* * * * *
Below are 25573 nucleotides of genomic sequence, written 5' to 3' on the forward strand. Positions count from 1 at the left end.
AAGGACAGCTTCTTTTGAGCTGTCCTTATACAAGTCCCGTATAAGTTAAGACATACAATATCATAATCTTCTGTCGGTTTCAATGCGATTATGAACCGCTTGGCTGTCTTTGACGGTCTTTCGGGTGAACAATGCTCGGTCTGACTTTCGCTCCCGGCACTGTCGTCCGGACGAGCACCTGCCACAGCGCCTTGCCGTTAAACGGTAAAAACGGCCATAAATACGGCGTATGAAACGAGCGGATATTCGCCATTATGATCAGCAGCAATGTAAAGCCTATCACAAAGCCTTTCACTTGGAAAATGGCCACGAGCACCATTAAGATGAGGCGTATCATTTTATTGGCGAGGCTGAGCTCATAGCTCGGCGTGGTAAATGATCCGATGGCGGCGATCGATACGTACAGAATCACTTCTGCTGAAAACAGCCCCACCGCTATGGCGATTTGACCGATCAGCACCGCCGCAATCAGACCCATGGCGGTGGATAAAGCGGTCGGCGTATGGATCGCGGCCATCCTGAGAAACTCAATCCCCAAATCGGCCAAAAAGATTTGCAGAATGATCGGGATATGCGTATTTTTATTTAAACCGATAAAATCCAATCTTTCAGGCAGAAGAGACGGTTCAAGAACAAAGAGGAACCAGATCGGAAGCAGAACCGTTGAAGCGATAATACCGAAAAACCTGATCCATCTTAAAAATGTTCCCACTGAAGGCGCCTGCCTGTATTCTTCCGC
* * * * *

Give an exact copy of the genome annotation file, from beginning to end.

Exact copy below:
Below are 25573 nucleotides of genomic sequence, written 5' to 3' on the forward strand. Positions count from 1 at the left end.
AAGGACAGCTTCTTTTGAGCTGTCCTTATACAAGTCCCGTATAAGTTAAGACATACAATATCATAATCTTCTGTCGGTTTCAATGCGATTATGAACCGCTTGGCTGTCTTTGACGGTCTTTCGGGTGAACAATGCTCGGTCTGACTTTCGCTCCCGGCACTGTCGTCCGGACGAGCACCTGCCACAGCGCCTTGCCGTTAAACGGTAAAAACGGCCATAAATACGGCGTATGAAACGAGCGGATATTCGCCATTATGATCAGCAGCAATGTAAAGCCTATCACAAAGCCTTTCACTTGGAAAATGGCCACGAGCACCATTAAGATGAGGCGTATCATTTTATTGGCGAGGCTGAGCTCATAGCTCGGCGTGGTAAATGATCCGATGGCGGCGATCGATACGTACAGAATCACTTCTGCTGAAAACAGCCCCACCGCTATGGCGATTTGACCGATCAGCACCGCCGCAATCAGACCCATGGCGGTGGATAAAGCGGTCGGCGTATGGATCGCGGCCATCCTGAGAAACTCAATCCCCAAATCGGCCAAAAAGATTTGCAGAATGATCGGGATATGCGTATTTTTATTTAAACCGATAAAATCCAATCTTTCAGGCAGAAGAGACGGTTCAAGAACAAAGAGGAACCAGATCGGAAGCAGAACCGTTGAAGCGATAATACCGAAAAACCTGATCCATCTTAAAAATGTTCCCACTGAAGGCGCCTGCCTGTATTCTTCCGC